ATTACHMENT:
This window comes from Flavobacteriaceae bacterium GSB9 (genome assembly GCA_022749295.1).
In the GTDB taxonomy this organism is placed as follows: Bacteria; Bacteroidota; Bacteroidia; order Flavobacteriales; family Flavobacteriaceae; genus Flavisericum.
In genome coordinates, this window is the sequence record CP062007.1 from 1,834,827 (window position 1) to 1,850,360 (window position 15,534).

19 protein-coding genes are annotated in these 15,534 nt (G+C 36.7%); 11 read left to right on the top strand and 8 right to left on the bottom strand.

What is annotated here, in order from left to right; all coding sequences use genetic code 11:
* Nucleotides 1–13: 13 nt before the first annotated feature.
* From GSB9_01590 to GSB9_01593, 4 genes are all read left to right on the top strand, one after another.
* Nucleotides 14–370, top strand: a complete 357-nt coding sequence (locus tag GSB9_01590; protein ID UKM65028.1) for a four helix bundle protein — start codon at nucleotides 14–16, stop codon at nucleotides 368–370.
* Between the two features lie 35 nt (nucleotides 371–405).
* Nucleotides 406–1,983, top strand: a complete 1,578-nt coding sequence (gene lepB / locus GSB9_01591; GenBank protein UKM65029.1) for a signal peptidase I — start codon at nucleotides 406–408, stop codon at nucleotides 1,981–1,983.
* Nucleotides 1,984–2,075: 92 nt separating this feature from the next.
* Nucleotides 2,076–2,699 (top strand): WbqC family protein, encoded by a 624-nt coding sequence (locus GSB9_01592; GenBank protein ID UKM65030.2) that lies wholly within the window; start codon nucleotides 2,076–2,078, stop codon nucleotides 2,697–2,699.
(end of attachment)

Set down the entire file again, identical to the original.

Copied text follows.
This window comes from Flavobacteriaceae bacterium GSB9 (genome assembly GCA_022749295.1).
In the GTDB taxonomy this organism is placed as follows: Bacteria; Bacteroidota; Bacteroidia; order Flavobacteriales; family Flavobacteriaceae; genus Flavisericum.
In genome coordinates, this window is the sequence record CP062007.1 from 1,834,827 (window position 1) to 1,850,360 (window position 15,534).

19 protein-coding genes are annotated in these 15,534 nt (G+C 36.7%); 11 read left to right on the top strand and 8 right to left on the bottom strand.

What is annotated here, in order from left to right; all coding sequences use genetic code 11:
* Nucleotides 1–13: 13 nt before the first annotated feature.
* From GSB9_01590 to GSB9_01593, 4 genes are all read left to right on the top strand, one after another.
* Nucleotides 14–370, top strand: a complete 357-nt coding sequence (locus tag GSB9_01590; protein ID UKM65028.1) for a four helix bundle protein — start codon at nucleotides 14–16, stop codon at nucleotides 368–370.
* Between the two features lie 35 nt (nucleotides 371–405).
* Nucleotides 406–1,983, top strand: a complete 1,578-nt coding sequence (gene lepB / locus GSB9_01591; GenBank protein UKM65029.1) for a signal peptidase I — start codon at nucleotides 406–408, stop codon at nucleotides 1,981–1,983.
* Nucleotides 1,984–2,075: 92 nt separating this feature from the next.
* Nucleotides 2,076–2,699 (top strand): WbqC family protein, encoded by a 624-nt coding sequence (locus GSB9_01592; GenBank protein ID UKM65030.2) that lies wholly within the window; start codon nucleotides 2,076–2,078, stop codon nucleotides 2,697–2,699.